Sodium Tetraborate


[1330-43-4]  · B4Na2O7  · Sodium Tetraborate  · (MW 201.22) (decahydrate)


(source of boric acid at low concentration in aq soln;1 desilylation of trimethylsilyl alkynones2)

Physical Data: mp 743 °C, 720 °C, 663 °C (a, b, and g crystals); bp 1575 °C; d 2.367 g cm-3.

Solubility: slowly sol water (1 g in 91 mL at 0 °C; 1 g in 11.4 mL at 40 °C); sol methanol, ethylene glycol.

Form Supplied in: powder or glasslike plates that turn opaque on exposure to air. Commonly supplied as the decahydrate (borax). However, borax is insoluble in alcohol.

Handling, Storage, and Precautions: hygroscopic; absorbs water up to 300 °C; dehydrates completely at 700 °C. Slow decomposition will occur above 900 °C. Eye, skin, and upper respiratory tract irritant. Incompatible with strong oxidizing agents.


Na2B4O7 is most commonly available as its decahydrate (borax) and is sometimes referred to as fused borax. Below 10% relative humidity, borax will irreversibly decompose to the dihydrate (metakernite); between 10-50% relative humidity there is reversible decomposition to the pentahydrate (tincalconite).3 In aqueous solution, Na2B4O7 dissociates into a number of different boron species depending upon the pH, temperature, concentration of boron, and concentration of any added salt.1 At low concentration (i.e. [B] < 0.025 M), Na2B4O7 dissociates exclusively into Boric Acid, [B(OH)3], and monoborate ion, [B(OH)4-], to yield an alkaline solution that buffers around pH 9.4 At higher boron concentrations, polyborates predominate.1


The high yields and low cost make Na2B4O7 an attractive reagent for the desilylation of trimethylsilyl alkynones to yield monosubstituted alkynes (eq 1).2,5

Nef Reaction.

The original Nef reaction involves hydrolysis of the conjugate base of a primary or secondary nitro compound to the corresponding aldehyde or ketone with Sulfuric Acid.6 Many alternatives exist for carrying out this reaction. One approach is to oxidize the conjugate base.6 When an alkaline Potassium Permanganate solution is used, it has been shown that addition of Na2B4O7 will improve yields (eq 2).7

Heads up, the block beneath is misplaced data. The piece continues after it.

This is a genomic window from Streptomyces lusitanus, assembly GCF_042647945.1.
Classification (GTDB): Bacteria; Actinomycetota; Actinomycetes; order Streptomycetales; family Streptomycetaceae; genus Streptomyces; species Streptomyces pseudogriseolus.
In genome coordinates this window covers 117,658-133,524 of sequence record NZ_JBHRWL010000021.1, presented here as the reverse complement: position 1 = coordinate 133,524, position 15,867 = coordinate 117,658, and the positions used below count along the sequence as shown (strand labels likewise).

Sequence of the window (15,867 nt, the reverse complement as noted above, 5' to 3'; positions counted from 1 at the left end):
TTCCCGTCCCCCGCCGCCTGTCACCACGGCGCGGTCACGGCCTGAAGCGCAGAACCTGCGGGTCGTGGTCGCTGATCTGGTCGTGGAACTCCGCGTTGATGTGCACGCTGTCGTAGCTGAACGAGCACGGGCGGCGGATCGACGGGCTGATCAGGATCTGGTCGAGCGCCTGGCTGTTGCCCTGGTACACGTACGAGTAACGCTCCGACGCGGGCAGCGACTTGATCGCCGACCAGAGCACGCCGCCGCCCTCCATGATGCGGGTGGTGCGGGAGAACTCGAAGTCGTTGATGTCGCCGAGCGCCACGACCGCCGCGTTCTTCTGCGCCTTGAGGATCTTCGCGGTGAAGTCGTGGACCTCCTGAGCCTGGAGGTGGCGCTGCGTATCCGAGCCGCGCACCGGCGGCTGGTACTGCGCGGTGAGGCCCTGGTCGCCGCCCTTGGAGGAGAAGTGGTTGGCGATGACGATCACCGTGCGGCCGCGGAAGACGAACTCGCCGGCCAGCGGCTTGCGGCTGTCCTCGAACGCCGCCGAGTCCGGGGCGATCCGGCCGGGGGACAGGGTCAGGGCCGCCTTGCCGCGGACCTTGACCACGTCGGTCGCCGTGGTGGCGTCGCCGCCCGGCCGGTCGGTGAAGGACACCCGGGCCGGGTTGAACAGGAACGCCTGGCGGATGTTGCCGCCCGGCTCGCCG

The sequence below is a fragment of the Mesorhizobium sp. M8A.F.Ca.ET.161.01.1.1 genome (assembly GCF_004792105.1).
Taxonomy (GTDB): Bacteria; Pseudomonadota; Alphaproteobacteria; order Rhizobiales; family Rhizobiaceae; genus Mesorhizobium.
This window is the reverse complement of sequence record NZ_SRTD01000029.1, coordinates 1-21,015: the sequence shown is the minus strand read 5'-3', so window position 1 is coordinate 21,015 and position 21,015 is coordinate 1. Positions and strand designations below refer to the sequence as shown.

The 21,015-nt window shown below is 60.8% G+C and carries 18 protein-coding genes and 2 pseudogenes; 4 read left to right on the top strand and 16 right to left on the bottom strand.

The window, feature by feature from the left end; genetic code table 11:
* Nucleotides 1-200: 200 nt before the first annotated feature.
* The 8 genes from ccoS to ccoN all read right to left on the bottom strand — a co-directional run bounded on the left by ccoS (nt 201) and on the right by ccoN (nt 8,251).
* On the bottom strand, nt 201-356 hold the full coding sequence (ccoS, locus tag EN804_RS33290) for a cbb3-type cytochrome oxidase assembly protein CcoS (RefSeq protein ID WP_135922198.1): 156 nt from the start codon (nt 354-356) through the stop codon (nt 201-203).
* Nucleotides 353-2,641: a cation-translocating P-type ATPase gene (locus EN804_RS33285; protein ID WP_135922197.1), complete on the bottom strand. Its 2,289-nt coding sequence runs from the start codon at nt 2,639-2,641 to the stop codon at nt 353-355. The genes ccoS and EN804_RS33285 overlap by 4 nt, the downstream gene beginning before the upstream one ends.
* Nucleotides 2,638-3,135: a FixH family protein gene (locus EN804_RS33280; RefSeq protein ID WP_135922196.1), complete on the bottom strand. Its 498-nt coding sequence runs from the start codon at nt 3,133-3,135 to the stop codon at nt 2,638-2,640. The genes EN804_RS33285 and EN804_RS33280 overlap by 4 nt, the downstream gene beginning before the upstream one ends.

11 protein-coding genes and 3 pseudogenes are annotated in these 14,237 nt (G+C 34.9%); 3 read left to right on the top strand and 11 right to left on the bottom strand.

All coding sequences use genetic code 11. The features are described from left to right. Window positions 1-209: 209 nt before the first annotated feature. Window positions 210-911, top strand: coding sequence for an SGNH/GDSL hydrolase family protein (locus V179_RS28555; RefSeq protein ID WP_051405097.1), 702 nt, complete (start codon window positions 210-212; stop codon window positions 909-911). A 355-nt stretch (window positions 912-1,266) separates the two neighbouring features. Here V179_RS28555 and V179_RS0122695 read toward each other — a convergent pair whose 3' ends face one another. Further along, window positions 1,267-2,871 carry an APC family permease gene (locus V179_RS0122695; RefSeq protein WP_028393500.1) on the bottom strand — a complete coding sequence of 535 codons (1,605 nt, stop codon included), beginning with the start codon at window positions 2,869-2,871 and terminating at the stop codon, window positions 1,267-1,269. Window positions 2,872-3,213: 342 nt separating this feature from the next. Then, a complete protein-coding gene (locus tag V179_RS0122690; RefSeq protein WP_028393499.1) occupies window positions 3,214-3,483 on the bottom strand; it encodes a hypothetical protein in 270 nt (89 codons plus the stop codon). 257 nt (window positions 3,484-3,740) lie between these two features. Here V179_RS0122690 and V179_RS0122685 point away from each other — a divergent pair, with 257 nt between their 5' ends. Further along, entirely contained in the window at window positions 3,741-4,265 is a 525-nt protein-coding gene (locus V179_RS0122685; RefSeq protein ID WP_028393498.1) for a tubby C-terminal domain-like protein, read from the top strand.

Substitution and Addition.

Na2B4O7 in methanol creates a mild source of methoxide ion for carrying out stereoselective substitutions a to a carbonyl function (eq 3).8,9

Na2B4O7 affects the reactivity of a,b-unsaturated esters in two ways: (i) suppression of 1,2 attack;10 and (ii) enhancement of 1,4 addition especially by thioalkanes.11 The combined effects have been used succesfully as a method to selectively reduce isolated alkenes in the presence of conjugated alkenes (eq 4).12

Protecting Group For Vicinal Diols.

The ability of Na2B4O7 to complex with vicinal diols provides a convenient protecting group that can be easily removed under acidic conditions.13 The selective methylation of methyl gallate illustrates the simplicity of the method (eq 5).14

1. Farmer, J. B. Adv. Inorg. Chem. Radiochem. 1982, 25, Chapter 3.
2. &SSbreve;olaja, B.; Huguet, J.; Karpf, M.; Dreiding, A. S. T 1987, 43, 4875.
3. Kemp, P. H. The Chemistry of Borates; Borax Consolidated: London, 1956; Part I, Chapter 5.
4. Sinton, S. W. Macromolecules 1987, 20, 2430.
5. (a) Manzardo, G. G. G.; Karpf, M.; Dreiding, A. S. HCA 1986, 69, 659. (b) Karpf, M.; Dreiding, A. S. HCA 1981, 64, 1123. (c) Koller, M.; Karpf, M.; Dreiding, A. S. HCA 1986, 69, 560.
6. March, J. Advanced Organic Chemistry, 4th ed.; Wiley: New York, 1992; p 886.
7. (a) Ballini, R.; Petrini, M.; Rosini, G. S 1987, 8, 711. (b) Shechter, H.; Williams, F. T.; Jr. JOC 1962, 27, 3699. (c) Ballini, R.; Petrini, M.; Marotta, E. SC 1987, 17, 543. (d) Wälchli, R.; Bienz, S.; Hesse, M. HCA 1985, 68, 484. (e) Kienzle, F.; Holland, G. W.; Jernow, J. L.; Kwoh, S.; Rosen, P. JOC 1973, 38, 3440.
8. Katano, K.; Atsumi, K.; Nishihata, K.; Kai, F.; Akita, E.; Niida, T. CPB 1982, 30, 3054.
9. Baldwin, J. E.; Urban, F. J.; Cooper, R. D. G.; Jose, F. L. JACS 1973, 95, 2401.
10. Priebe, H. ACS(B) 1987, 41, 640.
11. (a) Hillis, L. R.; Ronald, R. C. JOC 1985, 50, 470. (b) Ohkubo, T.; Tsuchiko, F.; Wakasawa, T.; Nambara, T. CPB 1988, 36, 3519.
12. Kupchan, S. M.; Giacobbe, T. J.; Krull, I. S. TL 1970, 10, 2859.
13. (a) Fanta, W. I.; Erman, W. F. TL 1969, 4155. (b) Fleischhacker, W.; Richter, B.; Urban, E. M 1989, 120, 765 (CA 1990, 113, 78 748w). (c) Hayakawa, K.; Kido, K.; Kanematsu, K. JCS(P1) 1988, 511. (d) Scheline, R. R. ACS 1966, 20, 1182. (e) Jain, A. C.; Pankajamani, K. S.; Seshadri, T. R. J. Sci. Ind. Res. 1953, 12B, 127. (f) Pankajamani, K. S.; Seshadri, T. R. J. Sci. Ind. Res. 1962, 21B, 322.
14. Pettit, G. R.; Singh, S. B. CJC 1987, 65, 2390.

Bradley D. Smith & Gregory T. Morin

University of Notre Dame, IN, USA

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